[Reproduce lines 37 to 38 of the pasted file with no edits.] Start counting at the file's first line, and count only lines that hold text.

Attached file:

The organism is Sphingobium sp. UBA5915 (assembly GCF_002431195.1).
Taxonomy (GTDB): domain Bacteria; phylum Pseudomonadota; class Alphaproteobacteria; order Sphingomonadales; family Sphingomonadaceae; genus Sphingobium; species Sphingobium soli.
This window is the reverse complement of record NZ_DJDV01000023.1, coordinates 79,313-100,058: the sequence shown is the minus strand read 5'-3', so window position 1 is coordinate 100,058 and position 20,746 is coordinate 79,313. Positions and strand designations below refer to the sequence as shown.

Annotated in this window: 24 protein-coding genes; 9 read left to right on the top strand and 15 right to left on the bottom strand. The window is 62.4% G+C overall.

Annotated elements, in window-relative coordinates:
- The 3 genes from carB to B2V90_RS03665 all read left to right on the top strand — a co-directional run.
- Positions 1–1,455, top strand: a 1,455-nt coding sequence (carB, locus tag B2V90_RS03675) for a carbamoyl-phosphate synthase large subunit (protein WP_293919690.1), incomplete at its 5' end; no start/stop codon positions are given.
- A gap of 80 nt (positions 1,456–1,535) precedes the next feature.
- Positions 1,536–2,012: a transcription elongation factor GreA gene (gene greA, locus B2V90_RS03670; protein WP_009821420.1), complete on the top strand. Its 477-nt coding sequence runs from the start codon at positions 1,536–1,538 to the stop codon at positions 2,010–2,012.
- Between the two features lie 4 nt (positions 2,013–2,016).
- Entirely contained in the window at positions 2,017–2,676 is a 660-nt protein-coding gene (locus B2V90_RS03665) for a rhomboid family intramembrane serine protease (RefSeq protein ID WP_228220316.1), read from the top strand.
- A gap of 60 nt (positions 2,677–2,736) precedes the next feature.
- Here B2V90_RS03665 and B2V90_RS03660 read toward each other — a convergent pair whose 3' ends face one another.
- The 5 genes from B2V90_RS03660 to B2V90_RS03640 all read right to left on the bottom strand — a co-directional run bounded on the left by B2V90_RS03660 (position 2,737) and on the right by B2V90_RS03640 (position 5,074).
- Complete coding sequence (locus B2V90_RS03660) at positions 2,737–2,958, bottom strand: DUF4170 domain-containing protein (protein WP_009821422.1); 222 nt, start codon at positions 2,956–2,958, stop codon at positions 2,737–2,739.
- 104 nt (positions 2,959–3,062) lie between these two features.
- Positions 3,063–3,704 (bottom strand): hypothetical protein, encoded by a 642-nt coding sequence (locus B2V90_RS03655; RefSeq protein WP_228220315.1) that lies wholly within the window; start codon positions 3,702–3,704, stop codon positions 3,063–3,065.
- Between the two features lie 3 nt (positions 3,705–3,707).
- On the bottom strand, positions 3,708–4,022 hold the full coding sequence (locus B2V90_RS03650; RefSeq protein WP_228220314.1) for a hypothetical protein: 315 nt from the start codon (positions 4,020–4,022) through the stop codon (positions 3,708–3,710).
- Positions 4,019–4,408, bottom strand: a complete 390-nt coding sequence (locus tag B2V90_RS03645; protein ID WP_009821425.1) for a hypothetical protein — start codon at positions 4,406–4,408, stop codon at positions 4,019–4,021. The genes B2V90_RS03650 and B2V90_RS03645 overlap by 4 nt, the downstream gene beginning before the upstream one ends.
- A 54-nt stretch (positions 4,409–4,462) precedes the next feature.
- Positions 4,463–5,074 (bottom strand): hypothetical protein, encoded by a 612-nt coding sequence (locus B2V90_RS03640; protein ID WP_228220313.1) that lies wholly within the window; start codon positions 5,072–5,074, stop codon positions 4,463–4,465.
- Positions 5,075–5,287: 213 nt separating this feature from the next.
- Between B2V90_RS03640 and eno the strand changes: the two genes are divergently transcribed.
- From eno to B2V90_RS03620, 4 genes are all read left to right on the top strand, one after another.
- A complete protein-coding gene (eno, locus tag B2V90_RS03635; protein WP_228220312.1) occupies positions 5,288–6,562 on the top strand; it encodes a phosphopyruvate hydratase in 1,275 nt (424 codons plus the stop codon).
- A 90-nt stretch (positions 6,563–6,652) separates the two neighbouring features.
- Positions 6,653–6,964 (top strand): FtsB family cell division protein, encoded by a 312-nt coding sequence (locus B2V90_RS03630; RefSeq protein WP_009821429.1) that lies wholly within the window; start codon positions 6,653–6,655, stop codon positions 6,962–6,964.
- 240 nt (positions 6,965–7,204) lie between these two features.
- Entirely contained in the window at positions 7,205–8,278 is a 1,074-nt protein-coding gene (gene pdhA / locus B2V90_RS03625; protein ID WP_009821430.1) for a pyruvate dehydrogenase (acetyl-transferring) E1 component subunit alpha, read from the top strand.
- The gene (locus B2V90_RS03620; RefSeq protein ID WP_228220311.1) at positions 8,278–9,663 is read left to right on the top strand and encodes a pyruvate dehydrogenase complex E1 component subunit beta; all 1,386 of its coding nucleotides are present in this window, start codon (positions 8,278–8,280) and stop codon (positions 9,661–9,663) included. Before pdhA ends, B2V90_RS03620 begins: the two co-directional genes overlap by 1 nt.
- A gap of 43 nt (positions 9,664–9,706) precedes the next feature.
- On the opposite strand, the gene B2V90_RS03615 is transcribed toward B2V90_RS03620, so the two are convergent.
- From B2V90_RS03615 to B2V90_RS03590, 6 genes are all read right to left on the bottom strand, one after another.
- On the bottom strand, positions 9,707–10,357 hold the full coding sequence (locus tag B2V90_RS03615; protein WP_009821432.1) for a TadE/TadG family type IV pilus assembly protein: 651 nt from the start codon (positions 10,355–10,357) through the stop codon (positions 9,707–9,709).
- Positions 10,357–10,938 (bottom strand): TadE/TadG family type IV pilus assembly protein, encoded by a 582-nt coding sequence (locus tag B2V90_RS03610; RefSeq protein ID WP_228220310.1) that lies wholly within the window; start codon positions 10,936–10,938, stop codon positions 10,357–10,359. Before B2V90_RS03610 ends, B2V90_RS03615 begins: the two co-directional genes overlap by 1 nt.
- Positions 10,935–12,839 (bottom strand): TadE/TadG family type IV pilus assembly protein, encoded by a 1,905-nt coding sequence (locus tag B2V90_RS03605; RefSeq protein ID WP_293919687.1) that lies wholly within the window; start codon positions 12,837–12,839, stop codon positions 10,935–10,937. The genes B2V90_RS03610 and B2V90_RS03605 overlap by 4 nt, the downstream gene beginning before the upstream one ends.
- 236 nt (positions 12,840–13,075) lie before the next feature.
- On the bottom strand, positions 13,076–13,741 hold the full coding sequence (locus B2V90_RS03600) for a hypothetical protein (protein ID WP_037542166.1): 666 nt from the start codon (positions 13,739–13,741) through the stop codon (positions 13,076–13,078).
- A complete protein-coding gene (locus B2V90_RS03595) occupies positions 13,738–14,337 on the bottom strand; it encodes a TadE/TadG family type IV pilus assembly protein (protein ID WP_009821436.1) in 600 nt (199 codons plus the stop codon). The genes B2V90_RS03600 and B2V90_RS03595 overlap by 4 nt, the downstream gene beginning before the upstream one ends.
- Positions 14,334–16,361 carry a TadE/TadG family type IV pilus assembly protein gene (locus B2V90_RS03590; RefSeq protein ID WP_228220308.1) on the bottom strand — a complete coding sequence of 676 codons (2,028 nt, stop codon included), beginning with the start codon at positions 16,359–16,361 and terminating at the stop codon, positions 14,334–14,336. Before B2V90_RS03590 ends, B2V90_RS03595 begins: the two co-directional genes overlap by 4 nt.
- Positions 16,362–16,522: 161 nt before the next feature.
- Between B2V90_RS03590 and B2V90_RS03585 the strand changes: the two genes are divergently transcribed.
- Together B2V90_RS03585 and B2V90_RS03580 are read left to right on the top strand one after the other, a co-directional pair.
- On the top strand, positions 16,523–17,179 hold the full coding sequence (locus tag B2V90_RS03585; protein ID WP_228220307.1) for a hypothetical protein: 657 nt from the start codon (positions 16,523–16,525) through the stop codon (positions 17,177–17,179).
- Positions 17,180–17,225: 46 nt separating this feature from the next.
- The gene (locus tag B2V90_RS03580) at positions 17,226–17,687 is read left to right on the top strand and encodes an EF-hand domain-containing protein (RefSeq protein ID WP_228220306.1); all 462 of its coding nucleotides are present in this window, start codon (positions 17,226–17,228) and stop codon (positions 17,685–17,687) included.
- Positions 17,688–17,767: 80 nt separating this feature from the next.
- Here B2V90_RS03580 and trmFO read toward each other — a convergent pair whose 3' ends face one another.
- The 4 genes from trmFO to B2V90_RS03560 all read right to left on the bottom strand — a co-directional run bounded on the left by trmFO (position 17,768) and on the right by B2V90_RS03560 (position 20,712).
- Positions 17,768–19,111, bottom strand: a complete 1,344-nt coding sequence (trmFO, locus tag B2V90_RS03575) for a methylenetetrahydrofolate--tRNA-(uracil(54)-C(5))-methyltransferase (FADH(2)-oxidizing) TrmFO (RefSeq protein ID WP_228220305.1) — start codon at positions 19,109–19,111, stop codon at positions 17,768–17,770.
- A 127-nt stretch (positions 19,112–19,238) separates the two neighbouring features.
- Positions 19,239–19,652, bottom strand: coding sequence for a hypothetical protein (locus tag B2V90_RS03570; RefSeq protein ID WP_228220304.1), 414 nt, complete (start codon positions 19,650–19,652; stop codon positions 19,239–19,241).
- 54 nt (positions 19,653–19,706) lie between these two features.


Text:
- Positions 10,935–12,839 (bottom strand): TadE/TadG family type IV pilus assembly protein, encoded by a 1,905-nt coding sequence (locus tag B2V90_RS03605; RefSeq protein ID WP_293919687.1) that lies wholly within the window; start codon positions 12,837–12,839, stop codon positions 10,935–10,937. The genes B2V90_RS03610 and B2V90_RS03605 overlap by 4 nt, the downstream gene beginning before the upstream one ends.
- 236 nt (positions 12,840–13,075) lie before the next feature.